2018: Algorithms for Molecular Biology: AMB
Michał Aleksander Ciach, Anna Muszewska, Paweł Górecki
Background: Horizontal gene transfer (HGT), a process of acquisition and fixation of foreign genetic material, is an important biological phenomenon. Several approaches to HGT inference have been proposed. However, most of them either rely on approximate, non-phylogenetic methods or on the tree reconciliation, which is computationally intensive and sensitive to parameter values. Results: We investigate the locus tree inference problem as a possible alternative that combines the advantages of both approaches...
2018: Algorithms for Molecular Biology: AMB
Jingli Wu, Qian Zhang
Background: Haplotype assembly, reconstructing haplotypes from sequence data, is one of the major computational problems in bioinformatics. Most of the current methodologies for haplotype assembly are designed for diploid individuals. In recent years, genomes having more than two sets of homologous chromosomes have attracted many research groups that are interested in the genomics of disease, phylogenetics, botany and evolution. However, there is still a lack of methods for reconstructing polyploid haplotypes...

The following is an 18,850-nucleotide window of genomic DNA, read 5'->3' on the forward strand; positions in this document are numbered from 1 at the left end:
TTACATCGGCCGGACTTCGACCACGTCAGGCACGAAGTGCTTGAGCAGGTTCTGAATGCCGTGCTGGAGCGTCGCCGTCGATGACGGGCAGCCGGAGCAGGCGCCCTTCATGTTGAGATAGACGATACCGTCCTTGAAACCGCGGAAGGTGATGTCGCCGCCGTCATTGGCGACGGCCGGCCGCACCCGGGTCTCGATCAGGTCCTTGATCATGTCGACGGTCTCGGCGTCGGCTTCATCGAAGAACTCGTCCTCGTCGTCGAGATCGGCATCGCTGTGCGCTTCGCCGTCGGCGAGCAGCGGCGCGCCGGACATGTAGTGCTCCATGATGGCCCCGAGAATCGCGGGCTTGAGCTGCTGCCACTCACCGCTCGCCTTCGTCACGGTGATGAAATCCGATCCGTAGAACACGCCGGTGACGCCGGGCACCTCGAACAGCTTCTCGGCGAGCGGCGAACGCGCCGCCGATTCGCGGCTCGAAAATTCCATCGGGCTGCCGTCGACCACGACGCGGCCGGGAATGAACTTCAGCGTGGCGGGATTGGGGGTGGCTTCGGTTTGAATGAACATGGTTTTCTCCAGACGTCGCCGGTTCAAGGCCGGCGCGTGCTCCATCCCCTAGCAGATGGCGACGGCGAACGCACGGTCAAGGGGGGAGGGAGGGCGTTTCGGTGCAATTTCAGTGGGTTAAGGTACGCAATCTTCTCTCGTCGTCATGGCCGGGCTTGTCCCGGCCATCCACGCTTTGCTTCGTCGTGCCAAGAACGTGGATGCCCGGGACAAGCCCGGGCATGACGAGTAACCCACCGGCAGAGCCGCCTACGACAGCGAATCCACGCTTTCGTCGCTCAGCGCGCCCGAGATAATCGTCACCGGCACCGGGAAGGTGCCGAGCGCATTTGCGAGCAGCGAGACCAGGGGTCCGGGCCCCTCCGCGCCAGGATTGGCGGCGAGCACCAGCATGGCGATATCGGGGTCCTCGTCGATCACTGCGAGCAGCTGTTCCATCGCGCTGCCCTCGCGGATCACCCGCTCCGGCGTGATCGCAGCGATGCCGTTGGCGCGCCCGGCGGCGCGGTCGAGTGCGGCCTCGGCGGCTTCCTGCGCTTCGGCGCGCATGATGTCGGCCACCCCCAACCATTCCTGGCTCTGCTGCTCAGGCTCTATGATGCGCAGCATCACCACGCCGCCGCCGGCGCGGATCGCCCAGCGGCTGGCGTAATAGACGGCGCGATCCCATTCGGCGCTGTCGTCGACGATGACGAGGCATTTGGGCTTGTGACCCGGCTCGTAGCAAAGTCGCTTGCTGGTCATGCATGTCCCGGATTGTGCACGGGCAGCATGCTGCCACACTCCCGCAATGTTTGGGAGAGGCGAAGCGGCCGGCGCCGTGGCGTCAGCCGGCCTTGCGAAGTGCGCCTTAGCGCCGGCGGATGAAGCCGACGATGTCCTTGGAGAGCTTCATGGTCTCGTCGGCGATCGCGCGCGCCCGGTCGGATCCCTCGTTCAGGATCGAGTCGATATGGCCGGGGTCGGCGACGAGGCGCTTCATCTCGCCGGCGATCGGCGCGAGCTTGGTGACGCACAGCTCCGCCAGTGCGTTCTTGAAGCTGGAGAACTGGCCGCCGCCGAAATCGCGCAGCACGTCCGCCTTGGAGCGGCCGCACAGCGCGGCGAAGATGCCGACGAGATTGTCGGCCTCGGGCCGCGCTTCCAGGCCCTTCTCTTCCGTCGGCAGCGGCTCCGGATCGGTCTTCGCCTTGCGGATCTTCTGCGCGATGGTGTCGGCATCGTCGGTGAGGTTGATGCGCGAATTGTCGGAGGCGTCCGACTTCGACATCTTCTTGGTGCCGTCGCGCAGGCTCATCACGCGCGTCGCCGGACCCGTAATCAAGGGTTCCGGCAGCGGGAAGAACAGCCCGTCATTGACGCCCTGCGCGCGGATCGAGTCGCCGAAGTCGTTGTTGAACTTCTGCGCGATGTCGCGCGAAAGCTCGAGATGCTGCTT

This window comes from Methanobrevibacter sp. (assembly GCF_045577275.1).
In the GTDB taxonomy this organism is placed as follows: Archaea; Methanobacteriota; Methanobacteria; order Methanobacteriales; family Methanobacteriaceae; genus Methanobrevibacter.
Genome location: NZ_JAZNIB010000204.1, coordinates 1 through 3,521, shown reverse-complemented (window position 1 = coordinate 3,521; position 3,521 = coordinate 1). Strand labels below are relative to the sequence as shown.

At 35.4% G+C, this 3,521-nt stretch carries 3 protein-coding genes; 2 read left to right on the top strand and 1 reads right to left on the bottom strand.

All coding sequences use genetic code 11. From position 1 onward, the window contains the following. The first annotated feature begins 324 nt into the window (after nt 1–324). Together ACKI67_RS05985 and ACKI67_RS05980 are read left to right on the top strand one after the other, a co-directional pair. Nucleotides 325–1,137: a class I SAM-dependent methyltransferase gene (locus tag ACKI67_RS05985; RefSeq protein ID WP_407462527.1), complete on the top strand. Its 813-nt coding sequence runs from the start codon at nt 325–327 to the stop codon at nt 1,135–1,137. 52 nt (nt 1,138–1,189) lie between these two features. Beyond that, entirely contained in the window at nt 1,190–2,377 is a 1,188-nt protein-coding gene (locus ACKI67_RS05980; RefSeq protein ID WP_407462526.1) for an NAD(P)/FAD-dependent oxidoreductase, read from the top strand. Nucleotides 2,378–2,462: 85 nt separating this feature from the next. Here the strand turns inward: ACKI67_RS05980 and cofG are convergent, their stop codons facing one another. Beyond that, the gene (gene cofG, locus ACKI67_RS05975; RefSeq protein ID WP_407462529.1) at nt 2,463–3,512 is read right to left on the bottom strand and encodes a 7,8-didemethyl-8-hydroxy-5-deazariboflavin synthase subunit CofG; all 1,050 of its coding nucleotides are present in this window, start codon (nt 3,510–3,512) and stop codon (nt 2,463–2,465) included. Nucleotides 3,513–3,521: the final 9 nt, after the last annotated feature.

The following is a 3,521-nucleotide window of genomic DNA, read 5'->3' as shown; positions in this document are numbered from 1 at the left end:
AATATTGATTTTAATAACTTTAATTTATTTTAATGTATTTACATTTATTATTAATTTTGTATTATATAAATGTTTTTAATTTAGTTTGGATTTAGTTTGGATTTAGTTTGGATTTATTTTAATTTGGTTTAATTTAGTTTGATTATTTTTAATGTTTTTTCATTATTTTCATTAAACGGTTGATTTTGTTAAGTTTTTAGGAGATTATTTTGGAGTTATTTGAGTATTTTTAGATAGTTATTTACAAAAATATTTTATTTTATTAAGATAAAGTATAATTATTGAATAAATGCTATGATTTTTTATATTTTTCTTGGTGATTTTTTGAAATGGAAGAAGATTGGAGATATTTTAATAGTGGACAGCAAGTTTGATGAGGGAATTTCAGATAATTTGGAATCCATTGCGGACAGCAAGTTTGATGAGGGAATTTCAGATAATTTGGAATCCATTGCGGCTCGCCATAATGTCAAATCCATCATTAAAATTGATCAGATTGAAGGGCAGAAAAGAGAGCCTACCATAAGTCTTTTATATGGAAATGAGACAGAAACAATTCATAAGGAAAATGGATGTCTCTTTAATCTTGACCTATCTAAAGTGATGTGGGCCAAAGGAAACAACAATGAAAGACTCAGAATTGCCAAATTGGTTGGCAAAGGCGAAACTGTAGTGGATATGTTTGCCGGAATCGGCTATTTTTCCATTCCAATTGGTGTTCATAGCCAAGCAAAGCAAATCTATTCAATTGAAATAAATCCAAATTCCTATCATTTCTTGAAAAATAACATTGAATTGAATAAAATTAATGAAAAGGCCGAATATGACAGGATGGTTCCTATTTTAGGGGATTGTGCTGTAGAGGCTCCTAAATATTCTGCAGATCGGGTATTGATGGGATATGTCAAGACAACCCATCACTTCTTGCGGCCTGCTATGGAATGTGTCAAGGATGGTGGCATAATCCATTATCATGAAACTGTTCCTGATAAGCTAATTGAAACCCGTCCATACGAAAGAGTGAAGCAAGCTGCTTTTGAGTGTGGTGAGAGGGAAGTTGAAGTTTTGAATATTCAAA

2018: Algorithms for Molecular Biology: AMB
Pijus Simonaitis, Krister M Swenson
Background: The double cut and join (DCJ) model of genome rearrangement is well studied due to its mathematical simplicity and power to account for the many events that transform gene order. These studies have mostly been devoted to the understanding of minimum length scenarios transforming one genome into another. In this paper we search instead for rearrangement scenarios that minimize the number of rearrangements whose breakpoints are unlikely due to some biological criteria. One such criterion has recently become accessible due to the advent of the Hi-C experiment, facilitating the study of 3D spacial distance between breakpoint regions...
2018: Algorithms for Molecular Biology: AMB
Samuele Girotto, Matteo Comin, Cinzia Pizzi